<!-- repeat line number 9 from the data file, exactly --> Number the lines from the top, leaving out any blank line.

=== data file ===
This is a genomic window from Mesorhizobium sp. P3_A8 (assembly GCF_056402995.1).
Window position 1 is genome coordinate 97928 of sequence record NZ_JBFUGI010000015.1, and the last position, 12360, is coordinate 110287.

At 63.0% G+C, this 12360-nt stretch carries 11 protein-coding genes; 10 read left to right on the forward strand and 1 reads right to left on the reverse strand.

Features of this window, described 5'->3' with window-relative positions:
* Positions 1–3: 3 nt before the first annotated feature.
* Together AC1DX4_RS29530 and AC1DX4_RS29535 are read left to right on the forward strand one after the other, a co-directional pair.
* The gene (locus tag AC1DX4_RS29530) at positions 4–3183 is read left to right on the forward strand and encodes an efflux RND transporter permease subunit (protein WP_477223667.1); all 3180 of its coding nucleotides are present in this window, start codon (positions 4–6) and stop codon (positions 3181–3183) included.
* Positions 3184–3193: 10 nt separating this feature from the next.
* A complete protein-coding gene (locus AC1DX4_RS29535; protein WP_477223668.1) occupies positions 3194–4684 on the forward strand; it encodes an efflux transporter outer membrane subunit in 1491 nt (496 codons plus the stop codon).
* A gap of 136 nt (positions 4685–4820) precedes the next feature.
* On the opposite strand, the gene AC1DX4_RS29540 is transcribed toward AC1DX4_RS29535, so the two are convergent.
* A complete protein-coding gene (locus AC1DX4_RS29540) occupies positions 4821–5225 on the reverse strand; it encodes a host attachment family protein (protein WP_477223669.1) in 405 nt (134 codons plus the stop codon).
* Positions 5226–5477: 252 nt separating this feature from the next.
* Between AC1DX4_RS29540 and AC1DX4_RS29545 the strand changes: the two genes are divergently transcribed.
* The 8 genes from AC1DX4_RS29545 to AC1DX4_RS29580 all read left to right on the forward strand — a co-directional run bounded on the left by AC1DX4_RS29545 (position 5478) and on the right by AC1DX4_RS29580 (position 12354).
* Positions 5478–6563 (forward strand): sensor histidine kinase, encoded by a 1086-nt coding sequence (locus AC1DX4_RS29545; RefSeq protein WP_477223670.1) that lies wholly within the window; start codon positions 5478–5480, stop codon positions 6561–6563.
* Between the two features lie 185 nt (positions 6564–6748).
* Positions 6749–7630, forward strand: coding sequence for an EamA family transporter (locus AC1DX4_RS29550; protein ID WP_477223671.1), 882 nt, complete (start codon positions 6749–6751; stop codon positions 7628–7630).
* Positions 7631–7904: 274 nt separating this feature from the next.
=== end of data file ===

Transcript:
* A complete protein-coding gene (locus AC1DX4_RS29535; protein WP_477223668.1) occupies positions 3194–4684 on the forward strand; it encodes an efflux transporter outer membrane subunit in 1491 nt (496 codons plus the stop codon).